The Tsar Cannon, reputedly the world's largest at sixteen feet long, almost forty tonnes and built in 1586 by a commission of Ivan the Terrible's son. It is aimed at some buildings across the courtyard which are off-limits to tourists. There were no barriers to stop me walking over to those buildings, but there were certainly guards to shout at me when I tried.



The Tsar Bell is cast from two hundred tonnes of bronze, and sits at the foot of the Ivan the Great Bell Tower, a relic from the Romanov Dynasty. It has never been rung as shortly after its commissioning in 1734 it was cracked in a fire, chipping off an 11 tonne chunk.

Giant bell


Grand Kremlin Palace

The Grand Kremlin Palace is where Putin resided during my visit, although I am not sure whether other Russian presidents in recent times have lived here. Occasionally a black car would sweep in or out of the courtyard.



The Faberge company of St Petersburg created the world-famous Faberge eggs, and one of the best known is seen here. This is the Trans-Siberian Railway egg, featuring a solid gold and platinum model of the train itself.

Trans-Siberian Faberge egg


Deep Moscow Metro escalator

We used the Moscow metro for all our journeys across town, it is the world's busiest. Operations must be very well orchestrated, as there are no more than thirty seconds between trains on the circular line. It is also one of the world's deepest metro systems, with creaking wooden escalators descending hellward. Many stations were built hundreds of feet down so that they could double as nuclear shelters.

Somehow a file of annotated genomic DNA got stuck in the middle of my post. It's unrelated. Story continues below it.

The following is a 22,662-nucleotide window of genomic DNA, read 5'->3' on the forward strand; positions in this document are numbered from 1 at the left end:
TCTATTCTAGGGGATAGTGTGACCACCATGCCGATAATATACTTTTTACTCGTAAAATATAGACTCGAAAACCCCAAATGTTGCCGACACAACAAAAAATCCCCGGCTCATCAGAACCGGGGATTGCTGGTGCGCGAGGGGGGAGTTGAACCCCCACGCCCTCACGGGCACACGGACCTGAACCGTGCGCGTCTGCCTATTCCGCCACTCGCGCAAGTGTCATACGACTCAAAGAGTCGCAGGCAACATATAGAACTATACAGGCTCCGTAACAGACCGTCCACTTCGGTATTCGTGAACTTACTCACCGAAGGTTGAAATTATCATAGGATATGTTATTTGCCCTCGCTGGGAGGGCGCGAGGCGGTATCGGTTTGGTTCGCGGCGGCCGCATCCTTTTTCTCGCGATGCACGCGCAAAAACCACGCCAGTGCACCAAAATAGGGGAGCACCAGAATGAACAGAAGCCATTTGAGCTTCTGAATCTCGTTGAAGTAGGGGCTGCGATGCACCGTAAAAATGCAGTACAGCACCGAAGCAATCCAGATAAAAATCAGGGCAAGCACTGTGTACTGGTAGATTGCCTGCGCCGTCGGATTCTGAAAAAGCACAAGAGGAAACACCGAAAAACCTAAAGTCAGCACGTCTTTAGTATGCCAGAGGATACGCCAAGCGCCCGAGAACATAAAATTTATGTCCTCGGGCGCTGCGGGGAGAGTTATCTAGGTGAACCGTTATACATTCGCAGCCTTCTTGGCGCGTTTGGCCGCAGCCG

One of Stalin's more popular legacies on Moscow was his construction of the splendiferous metro stations around the city centre. Statues, mosaics, chandeliers and stained glass abound in these underground palaces of urban transport, which are a tourist attraction in themselves. This was our local station, Prospekt Mira, on the Koltsevaya circle line, which hosts the most splendid examples.

Moscow Metro


Ostankino Tower

The Ostankino Tower was at the time of my visit the second-tallest freestanding structure in the world, after Toronto's CN Tower. Built in 1967, it is 540 metres to the top. There was a fire in 2000 in the large pod towards the summit, damaging it to such an extent that demolition was considered. It still stands today, but tourists have not been allowed inside since the fire.



Stalin's final architectural legacy on Moscow was his "Seven Sisters", a series of buildings resembling wedding cakes or hypodermic syringes, depending on your take. This picture of the Hotel Ukraina was taken from inside the Kremlin walls. The hotel has since been bought and renovated into a five-star Radisson property.

Hotel Ukraina


Moscow State University

Moscow State University is the largest of Stalin's "Seven Sisters", built in the early 1950s in the art-deco style of the 1930s. The architect is the very same who worked on many of the buildings of the 1930s in New York. It stands 240 metres tall, and has over six thousand rooms. Seen here is only the central section, there are four gigantic wings spanning off in each direction out of the shot.